Beauty Tips From Ancient Greece: Practical Greek Skin Tips!
It’s not for nothing that the term “Greek Goddess” is often used to describe an exceptionally beautiful person. The ladies of ancient Greece are famous for their beauty rituals. Their beauty hacks are still used today. Others have been recognized long ago as being downright dangerous, such as their practice of using poisonous led on their skin.
Before the tanned complexion was in vogue, women tried to achieve pale skin. A white complexion with rose-colored lips and blush was considered the beauty trend of the times. It is well known that women in ancient Greece used to whiten their skin with white led to achieving a paler complexion. Sadly, many women died from the led poisoning absorbed through their skin.
But we do owe the ancient Greek women credit for discovering some other, safer, beauty tips that we benefit from today. Although many of the original beauty practices have been modified or blended with other ingredients, the original ingredient is still doing its job. Below I’ve compiled a list of several beauty tips from ancient Greece:
The olive tree is believed to have originated in Greece, so it is no surprise that the Greek people considered the olive tree sacred and used it for its various benefits. I was aware that olive oil is an excellent skin moisturizer (I know someone who regularly applies olive oil to her skin to moisturize, and I even used it myself once or twice when I’d run out of my store-bought moisturizer), but I did not know that olive oil can protect the skin against sun damage.
Greek women used olive oil to protect their skin as well as crushing the leaves of an olive tree to make a paste or mask to treat spots and acne.
The Greek women made use of honey’s bleaching and anti-bacterial properties. Honey mixed with olive oil kept skin fairer and smooth. Honey is used in beauty products today. It moisturizes your skin and improves skin elasticity and smoothness.
I have a friend who used to apply lemon juice to her hair before sitting in the sun. The results were gorgeous golden streaks through her hair. The women in ancient Greece used to wet their hair with lemon juice and walk in the sunlight to lighten their hair. If you’re not in favor of soaking your hair with lemon juice, there are hair lightening products available such as Sun-In Hair Lightener that incorporate lemons as a main ingredient.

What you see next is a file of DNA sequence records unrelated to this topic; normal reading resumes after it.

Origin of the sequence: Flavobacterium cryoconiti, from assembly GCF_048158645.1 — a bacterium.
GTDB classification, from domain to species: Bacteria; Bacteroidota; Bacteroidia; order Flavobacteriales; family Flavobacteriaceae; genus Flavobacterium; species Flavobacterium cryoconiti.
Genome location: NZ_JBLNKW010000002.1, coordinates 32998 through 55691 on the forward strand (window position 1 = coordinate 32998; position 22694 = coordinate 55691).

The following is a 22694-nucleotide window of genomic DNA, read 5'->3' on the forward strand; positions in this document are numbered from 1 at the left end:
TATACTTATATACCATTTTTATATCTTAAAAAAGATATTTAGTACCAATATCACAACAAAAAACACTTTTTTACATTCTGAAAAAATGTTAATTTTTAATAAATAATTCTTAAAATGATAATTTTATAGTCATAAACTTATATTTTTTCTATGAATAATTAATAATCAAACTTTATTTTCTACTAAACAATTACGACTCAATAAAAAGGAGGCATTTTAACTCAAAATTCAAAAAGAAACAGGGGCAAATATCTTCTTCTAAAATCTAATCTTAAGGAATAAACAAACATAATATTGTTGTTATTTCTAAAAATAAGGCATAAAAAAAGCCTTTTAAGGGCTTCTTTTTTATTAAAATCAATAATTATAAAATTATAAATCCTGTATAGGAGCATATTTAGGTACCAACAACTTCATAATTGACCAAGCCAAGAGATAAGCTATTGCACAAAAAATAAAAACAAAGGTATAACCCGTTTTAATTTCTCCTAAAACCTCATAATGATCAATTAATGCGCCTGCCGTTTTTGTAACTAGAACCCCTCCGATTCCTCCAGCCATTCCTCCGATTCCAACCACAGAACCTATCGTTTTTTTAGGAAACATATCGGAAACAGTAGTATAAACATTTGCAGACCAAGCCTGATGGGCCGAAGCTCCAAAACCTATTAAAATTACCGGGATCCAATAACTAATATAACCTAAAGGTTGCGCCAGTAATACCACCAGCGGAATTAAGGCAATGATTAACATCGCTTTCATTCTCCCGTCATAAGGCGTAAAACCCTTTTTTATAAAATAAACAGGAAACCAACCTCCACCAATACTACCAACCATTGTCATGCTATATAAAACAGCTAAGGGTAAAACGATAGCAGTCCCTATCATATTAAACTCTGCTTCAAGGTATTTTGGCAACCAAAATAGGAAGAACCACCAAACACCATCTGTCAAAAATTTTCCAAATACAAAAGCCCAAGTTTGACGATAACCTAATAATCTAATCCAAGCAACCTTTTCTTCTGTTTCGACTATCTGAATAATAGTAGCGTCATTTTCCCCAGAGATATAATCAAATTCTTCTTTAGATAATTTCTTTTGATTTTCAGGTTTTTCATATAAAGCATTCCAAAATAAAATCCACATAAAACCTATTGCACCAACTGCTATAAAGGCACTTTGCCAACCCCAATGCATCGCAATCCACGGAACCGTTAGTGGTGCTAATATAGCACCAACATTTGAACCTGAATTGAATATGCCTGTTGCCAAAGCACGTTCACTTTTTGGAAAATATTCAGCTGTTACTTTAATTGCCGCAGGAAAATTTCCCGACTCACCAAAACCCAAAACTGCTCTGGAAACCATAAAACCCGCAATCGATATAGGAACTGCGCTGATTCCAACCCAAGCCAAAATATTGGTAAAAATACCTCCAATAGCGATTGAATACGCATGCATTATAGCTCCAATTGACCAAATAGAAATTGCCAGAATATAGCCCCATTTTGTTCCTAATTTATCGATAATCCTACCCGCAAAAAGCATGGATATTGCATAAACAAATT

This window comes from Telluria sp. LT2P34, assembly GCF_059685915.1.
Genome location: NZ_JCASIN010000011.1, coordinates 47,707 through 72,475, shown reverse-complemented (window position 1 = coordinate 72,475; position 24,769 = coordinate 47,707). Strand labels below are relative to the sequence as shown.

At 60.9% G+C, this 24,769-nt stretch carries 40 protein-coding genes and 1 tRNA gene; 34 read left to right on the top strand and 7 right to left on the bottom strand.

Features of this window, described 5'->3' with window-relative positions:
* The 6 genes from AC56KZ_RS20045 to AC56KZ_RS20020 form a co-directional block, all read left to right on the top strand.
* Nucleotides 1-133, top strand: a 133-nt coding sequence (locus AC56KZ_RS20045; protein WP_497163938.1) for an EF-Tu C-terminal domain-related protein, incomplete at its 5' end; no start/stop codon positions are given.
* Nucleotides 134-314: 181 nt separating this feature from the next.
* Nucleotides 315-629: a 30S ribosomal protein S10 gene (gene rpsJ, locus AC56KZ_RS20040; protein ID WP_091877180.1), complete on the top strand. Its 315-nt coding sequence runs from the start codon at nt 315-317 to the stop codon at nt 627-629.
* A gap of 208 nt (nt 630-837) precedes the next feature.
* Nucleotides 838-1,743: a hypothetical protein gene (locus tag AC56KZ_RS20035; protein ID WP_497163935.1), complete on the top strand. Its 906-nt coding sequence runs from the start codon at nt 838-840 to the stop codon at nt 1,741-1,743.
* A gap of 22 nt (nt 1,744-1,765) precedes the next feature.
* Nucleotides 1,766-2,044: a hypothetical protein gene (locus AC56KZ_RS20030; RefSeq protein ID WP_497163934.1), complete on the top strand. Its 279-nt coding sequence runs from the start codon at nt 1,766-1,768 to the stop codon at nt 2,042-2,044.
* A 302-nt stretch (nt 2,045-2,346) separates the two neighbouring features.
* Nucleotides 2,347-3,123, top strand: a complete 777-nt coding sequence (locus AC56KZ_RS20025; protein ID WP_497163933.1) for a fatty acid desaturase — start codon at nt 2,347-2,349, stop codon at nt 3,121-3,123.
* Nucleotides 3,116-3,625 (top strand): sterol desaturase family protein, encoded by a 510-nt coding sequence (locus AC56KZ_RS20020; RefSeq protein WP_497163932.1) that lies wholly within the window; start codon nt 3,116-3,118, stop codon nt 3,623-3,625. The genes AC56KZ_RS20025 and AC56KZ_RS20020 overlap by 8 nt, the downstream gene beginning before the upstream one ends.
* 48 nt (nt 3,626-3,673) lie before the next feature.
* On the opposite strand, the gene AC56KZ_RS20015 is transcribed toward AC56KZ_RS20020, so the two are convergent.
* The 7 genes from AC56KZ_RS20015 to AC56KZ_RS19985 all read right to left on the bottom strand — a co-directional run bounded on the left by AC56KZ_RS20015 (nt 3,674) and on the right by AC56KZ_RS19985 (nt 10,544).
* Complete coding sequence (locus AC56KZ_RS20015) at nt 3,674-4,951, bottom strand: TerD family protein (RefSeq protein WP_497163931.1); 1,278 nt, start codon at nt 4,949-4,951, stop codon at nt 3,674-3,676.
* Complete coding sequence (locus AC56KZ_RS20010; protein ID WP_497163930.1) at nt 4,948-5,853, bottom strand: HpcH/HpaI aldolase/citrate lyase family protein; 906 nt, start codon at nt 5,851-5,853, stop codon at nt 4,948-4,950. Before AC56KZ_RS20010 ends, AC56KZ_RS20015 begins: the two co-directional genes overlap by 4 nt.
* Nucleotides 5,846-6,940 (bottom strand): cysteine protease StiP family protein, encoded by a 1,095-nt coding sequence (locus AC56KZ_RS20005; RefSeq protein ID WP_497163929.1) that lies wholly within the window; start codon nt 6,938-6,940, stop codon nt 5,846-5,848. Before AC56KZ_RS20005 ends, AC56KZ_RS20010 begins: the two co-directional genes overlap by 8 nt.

Most of us associate seaweed with sushi, but the food product has other benefits too. Greek women used seaweed for its skin benefits. They would grind seaweed with water and apply the paste to their skin to deliver a healthy glow.
Clay is a popular ingredient in mud masks today, but the Greek ladies discovered its countless health benefits long ago. It’s rich in minerals and contains cleansing and anti-inflammatory properties.
Once upon a time, when you couldn’t just walk into your local beauty or department store and choose a lipstick from the shelves lined with cosmetics, women needed to create their own lipsticks. Women in ancient Greece used mulberries for lipstick and blush. They crushed mulberries with flower petals and seaweed to achieve rosy cheeks and stained lips. If you’re into DIY makeup, you can try creating your own lipstick as well.
Salt baths were popular in ancient Greece to exfoliate the skin and enrich the skin with natural minerals. Sea salt is recognized today for its countless health benefits. Many skin care products contain sea salt as a key ingredient.
Yogurt is not only a breakfast food, but yogurt has also been a popular home remedy for hundreds of years. Yogurt was a well-known home remedy used to treat sunburns and fight bacteria. The Greek ladies also used yogurt to exfoliate their skin and treat acne.
Discovering the beauty hacks of women hundreds of years ago is a great way to learn some natural skin care tips. A lot of the Greek ladies’ beauty practices were healthier than the chemically manufactured skin care products sold today. So, if you’re all into going natural, feel free to adopt some of the safe beauty tips from ancient Greece.